Evidence-based practices in secondary transition.
NSTTAC, the National Secondary Transition Technical Assistance Center, has updated and reorganized its Practice Descriptions of evidence-based practices in secondary transition. There are now 64 evidence-based practices identified.
Considering special education in high school redesign.
In this era of school reform and redesign, educational leaders will appreciate the research reviewed in this new annotated bibliography from the National High School Center (NHSC) and the National Secondary Transition Technical Assistance Center. The robust list of special education and general education articles is organized around the NHSC’s Eight Elements of High School Improvement: A Mapping Framework to ensure a more comprehensive set of resources that address the key systemic elements of high school improvement.
Free professional learning resources: Your tax dollars at work.
All of the following are products of the OSEP-funded Technical Assistance & Dissemination network.
IRIS Resource Locator.
Modules, case studies, activities, info briefs, and podcasts on a variety of topics.
NIUSI-LeadScape’s Professional Learning Modules.
Find free, high-quality learning for individuals or groups on topics related to inclusive school practices. Each module includes all of the materials you need for nine hours of professional learning on a topic, including facilitator’s manuals, powerpoints, and handouts. Use them for your own learning or to plan your school’s professional development for next year!
Effective Staff Development.
From NICHCY, this page will connect you with evidence-based practice in staff development, the heavy-hitters in developing professional learning communities or a coaching and mentoring program, connections in your own state, and last but not least…. training resources on specific disability topics.
The Learning Port.
Across states, national organizations and technical assistance investments, an extensive amount of professional development material is available. This library provides local educators with easy access to an array of resources that can be used or customized to meet their needs. Brought to you by the IDEA Partnership.
National Center on Response to Intervention’s new website.
We love their “What’s New?” section, with videos, transcripts, and links to recent publications. And their archived webinars are great resources for improving practice.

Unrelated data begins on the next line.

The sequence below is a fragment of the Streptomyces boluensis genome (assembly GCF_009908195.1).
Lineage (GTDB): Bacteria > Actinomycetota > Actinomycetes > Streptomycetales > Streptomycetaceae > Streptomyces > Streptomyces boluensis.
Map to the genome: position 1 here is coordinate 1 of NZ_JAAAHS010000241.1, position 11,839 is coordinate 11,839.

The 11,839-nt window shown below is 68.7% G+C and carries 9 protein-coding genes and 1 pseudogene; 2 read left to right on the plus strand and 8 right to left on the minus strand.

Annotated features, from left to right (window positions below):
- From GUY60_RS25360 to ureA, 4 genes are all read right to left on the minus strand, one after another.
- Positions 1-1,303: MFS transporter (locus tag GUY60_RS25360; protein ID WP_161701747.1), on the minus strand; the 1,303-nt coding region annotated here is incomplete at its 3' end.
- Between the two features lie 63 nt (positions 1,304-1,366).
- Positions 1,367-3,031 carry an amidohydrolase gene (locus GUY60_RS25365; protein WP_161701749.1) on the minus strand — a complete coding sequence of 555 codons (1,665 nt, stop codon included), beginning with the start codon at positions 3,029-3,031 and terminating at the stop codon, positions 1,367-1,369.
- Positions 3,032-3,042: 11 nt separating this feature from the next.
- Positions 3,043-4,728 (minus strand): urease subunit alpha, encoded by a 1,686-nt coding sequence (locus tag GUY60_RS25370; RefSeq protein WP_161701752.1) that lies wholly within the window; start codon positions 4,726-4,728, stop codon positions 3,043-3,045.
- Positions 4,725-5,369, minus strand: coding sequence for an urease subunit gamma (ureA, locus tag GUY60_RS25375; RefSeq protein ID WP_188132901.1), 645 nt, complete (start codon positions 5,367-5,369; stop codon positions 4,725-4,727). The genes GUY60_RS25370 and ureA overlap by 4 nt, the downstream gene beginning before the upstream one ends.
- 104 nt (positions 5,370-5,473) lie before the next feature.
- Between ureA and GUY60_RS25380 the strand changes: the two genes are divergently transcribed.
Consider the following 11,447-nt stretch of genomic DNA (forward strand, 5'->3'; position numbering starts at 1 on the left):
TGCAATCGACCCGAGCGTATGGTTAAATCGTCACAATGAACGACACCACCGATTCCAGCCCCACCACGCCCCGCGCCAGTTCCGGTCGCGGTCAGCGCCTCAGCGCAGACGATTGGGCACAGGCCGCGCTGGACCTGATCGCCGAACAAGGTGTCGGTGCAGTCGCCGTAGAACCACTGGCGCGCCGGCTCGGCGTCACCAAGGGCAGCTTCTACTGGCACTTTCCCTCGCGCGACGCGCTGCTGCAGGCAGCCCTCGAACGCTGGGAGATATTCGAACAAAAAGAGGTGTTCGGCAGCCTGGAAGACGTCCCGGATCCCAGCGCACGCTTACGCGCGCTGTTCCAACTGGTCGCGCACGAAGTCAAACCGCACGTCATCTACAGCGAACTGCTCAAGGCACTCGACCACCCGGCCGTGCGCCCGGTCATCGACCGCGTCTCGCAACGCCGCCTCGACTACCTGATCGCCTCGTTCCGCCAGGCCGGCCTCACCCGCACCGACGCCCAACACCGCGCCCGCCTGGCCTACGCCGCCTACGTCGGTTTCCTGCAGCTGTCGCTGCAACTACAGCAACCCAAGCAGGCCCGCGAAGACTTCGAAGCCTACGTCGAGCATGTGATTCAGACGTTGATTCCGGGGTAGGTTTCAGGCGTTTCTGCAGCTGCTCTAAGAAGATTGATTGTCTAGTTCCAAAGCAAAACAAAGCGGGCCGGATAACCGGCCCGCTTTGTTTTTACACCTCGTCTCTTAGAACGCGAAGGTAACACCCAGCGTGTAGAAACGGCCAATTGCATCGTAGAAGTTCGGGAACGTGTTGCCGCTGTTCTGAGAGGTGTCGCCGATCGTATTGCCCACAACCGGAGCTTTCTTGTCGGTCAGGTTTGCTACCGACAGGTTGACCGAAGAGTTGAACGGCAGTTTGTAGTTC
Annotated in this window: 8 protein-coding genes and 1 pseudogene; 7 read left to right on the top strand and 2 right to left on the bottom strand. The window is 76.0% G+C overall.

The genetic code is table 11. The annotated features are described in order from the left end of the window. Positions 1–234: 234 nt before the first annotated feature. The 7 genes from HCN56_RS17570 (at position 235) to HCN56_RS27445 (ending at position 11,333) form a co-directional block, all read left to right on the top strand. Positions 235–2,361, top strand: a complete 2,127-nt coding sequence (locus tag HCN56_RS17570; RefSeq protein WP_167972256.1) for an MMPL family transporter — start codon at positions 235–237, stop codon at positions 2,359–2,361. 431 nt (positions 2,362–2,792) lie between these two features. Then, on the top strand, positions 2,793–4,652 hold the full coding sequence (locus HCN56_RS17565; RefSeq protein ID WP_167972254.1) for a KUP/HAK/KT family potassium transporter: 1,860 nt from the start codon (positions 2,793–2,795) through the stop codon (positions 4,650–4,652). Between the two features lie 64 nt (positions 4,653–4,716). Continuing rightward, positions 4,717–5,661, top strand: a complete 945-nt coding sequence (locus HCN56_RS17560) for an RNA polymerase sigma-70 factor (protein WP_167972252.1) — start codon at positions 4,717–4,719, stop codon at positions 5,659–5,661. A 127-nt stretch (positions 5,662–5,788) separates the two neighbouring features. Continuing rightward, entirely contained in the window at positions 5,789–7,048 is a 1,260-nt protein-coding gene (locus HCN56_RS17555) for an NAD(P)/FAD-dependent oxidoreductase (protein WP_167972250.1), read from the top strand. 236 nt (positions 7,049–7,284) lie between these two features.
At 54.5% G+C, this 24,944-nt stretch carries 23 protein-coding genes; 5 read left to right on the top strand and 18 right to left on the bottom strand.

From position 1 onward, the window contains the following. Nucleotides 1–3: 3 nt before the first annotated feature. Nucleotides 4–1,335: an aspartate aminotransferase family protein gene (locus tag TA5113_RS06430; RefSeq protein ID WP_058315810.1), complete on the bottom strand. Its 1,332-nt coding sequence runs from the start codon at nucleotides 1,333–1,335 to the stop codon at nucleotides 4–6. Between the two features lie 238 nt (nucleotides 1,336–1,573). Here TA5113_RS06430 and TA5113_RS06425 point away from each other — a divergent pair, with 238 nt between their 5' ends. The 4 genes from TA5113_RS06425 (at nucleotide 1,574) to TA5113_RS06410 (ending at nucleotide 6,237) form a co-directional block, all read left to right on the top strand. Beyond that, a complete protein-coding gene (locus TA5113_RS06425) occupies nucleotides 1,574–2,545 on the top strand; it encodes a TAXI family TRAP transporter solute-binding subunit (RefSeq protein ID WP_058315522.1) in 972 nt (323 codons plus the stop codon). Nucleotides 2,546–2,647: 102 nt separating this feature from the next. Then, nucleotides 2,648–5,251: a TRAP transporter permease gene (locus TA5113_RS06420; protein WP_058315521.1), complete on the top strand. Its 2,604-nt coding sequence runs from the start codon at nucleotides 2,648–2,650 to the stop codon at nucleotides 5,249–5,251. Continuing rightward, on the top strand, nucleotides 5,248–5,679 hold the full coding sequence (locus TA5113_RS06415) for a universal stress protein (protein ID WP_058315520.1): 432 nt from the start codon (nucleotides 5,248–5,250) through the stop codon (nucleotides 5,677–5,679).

STATE & SYSTEM TOOLS
National Standards for Quality Online Programs.
This document is the third in a series of iNACOL’s online education standards and addresses what is needed for a quality online program, including course design and online teaching. It provides states, districts, and other organizations with a set of quality guidelines for online programleadership, instruction, content, support services and evaluation.
Participation and performance reporting for the Alternate Assessment Based on Modified Achievement Standards.
This document from the National Center on Educational Outcomes examines publicly reported participation and performance data for the alternate assessment based on modified achievement standards (AA-MAS). Analysis included all states publicly reporting AA-MAS data, regardless of whether they had received approval to use the results for Title I accountability calculations. Data were examined for school years 2006-07 through 2009-10.
NCES releases The Condition of Education 2011.
At the link below, you’ll find the full report as well as an “in brief” summary.
Building the components of an early childhood system.
Again, thanks to NECTAC for the heads-up about this resource. The Build Initiative has published a report entitled A Framework for State Leadership and Action in Building the Components of an Early Childhood System (2011), which contains practical examples of successfully applied policies within and across state early childhood systems. It is the culmination of two years of research and is meant to be a resource for systems builders and members of state advisory councils involved with the delivery of comprehensive services to young children and families.
Children’s mental health: What every policymaker should know.
This policy brief presents statistics about the extent of child and adolescent mental health challenges in the United States; the difficulties these children confront in school and in child welfare and juvenile justice systems; the barriers that can prevent access to services; and weaknesses in the service-delivery system. The brief recommends policy strategies to enhance mental health for children, adolescents, and families.
Class size: What research says and what it means for state policy.
In recent decades, at least 24 states have mandated or incentivized class-size reduction. This Executive Summary from the Brookings Institution examines “what the research says” about whether class-size reduction has a positive impact on student learning and, if it does, by how much, for whom, and under what circumstances.
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Publication of this eNewsletter is made possible through Cooperative Agreement #H326N080003 between AED and the Office of Special Education Programs (OSEP) of the U.S. Department of Education. The contents do not necessarily reflect the views or policies of the Department of Education, nor does mention of trade names, commercial products, or organizations imply endorsement by the U.S. Government or by the National Dissemination Center for Children with Disabilities.